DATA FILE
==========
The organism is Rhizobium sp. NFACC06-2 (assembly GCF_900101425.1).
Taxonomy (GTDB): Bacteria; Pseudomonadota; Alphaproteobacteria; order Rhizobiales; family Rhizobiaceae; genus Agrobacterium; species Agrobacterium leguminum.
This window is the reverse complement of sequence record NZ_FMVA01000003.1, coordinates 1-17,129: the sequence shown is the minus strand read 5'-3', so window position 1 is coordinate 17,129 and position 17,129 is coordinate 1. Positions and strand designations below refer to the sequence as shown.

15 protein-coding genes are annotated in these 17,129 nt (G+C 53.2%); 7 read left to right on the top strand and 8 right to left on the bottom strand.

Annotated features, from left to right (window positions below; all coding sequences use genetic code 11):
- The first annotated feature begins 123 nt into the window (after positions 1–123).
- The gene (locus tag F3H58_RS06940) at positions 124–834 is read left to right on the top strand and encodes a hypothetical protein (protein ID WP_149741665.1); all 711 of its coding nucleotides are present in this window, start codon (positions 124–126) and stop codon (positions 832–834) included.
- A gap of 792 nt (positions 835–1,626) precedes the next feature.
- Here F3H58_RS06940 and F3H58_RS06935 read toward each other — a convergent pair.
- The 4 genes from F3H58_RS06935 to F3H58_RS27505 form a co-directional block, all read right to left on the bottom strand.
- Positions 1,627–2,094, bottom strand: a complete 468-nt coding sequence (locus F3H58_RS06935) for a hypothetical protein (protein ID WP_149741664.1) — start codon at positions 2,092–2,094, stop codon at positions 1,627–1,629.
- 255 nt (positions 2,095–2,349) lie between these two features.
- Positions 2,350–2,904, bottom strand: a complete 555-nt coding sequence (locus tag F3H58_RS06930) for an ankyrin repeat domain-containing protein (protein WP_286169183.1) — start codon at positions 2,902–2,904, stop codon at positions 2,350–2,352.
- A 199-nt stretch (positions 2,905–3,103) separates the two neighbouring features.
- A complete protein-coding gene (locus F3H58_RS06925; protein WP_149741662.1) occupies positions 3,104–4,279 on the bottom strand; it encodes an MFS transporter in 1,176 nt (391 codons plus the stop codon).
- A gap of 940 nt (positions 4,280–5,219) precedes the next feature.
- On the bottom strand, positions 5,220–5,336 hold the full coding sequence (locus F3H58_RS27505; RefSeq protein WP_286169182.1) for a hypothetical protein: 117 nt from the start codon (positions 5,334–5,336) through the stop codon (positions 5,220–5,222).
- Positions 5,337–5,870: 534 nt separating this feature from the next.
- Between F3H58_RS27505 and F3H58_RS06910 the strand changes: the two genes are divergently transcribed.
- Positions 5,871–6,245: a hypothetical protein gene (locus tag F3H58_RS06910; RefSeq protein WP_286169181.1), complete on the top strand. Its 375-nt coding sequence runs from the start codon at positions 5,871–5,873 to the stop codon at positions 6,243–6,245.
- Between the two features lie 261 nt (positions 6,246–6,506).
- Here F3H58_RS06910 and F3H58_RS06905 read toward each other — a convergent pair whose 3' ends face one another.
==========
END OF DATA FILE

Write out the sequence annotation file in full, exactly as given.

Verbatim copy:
The organism is Rhizobium sp. NFACC06-2 (assembly GCF_900101425.1).
Taxonomy (GTDB): Bacteria; Pseudomonadota; Alphaproteobacteria; order Rhizobiales; family Rhizobiaceae; genus Agrobacterium; species Agrobacterium leguminum.
This window is the reverse complement of sequence record NZ_FMVA01000003.1, coordinates 1-17,129: the sequence shown is the minus strand read 5'-3', so window position 1 is coordinate 17,129 and position 17,129 is coordinate 1. Positions and strand designations below refer to the sequence as shown.

15 protein-coding genes are annotated in these 17,129 nt (G+C 53.2%); 7 read left to right on the top strand and 8 right to left on the bottom strand.

Annotated features, from left to right (window positions below; all coding sequences use genetic code 11):
- The first annotated feature begins 123 nt into the window (after positions 1–123).
- The gene (locus tag F3H58_RS06940) at positions 124–834 is read left to right on the top strand and encodes a hypothetical protein (protein ID WP_149741665.1); all 711 of its coding nucleotides are present in this window, start codon (positions 124–126) and stop codon (positions 832–834) included.
- A gap of 792 nt (positions 835–1,626) precedes the next feature.
- Here F3H58_RS06940 and F3H58_RS06935 read toward each other — a convergent pair.
- The 4 genes from F3H58_RS06935 to F3H58_RS27505 form a co-directional block, all read right to left on the bottom strand.
- Positions 1,627–2,094, bottom strand: a complete 468-nt coding sequence (locus F3H58_RS06935) for a hypothetical protein (protein ID WP_149741664.1) — start codon at positions 2,092–2,094, stop codon at positions 1,627–1,629.
- 255 nt (positions 2,095–2,349) lie between these two features.
- Positions 2,350–2,904, bottom strand: a complete 555-nt coding sequence (locus tag F3H58_RS06930) for an ankyrin repeat domain-containing protein (protein WP_286169183.1) — start codon at positions 2,902–2,904, stop codon at positions 2,350–2,352.
- A 199-nt stretch (positions 2,905–3,103) separates the two neighbouring features.
- A complete protein-coding gene (locus F3H58_RS06925; protein WP_149741662.1) occupies positions 3,104–4,279 on the bottom strand; it encodes an MFS transporter in 1,176 nt (391 codons plus the stop codon).
- A gap of 940 nt (positions 4,280–5,219) precedes the next feature.
- On the bottom strand, positions 5,220–5,336 hold the full coding sequence (locus F3H58_RS27505; RefSeq protein WP_286169182.1) for a hypothetical protein: 117 nt from the start codon (positions 5,334–5,336) through the stop codon (positions 5,220–5,222).
- Positions 5,337–5,870: 534 nt separating this feature from the next.
- Between F3H58_RS27505 and F3H58_RS06910 the strand changes: the two genes are divergently transcribed.
- Positions 5,871–6,245: a hypothetical protein gene (locus tag F3H58_RS06910; RefSeq protein WP_286169181.1), complete on the top strand. Its 375-nt coding sequence runs from the start codon at positions 5,871–5,873 to the stop codon at positions 6,243–6,245.
- Between the two features lie 261 nt (positions 6,246–6,506).
- Here F3H58_RS06910 and F3H58_RS06905 read toward each other — a convergent pair whose 3' ends face one another.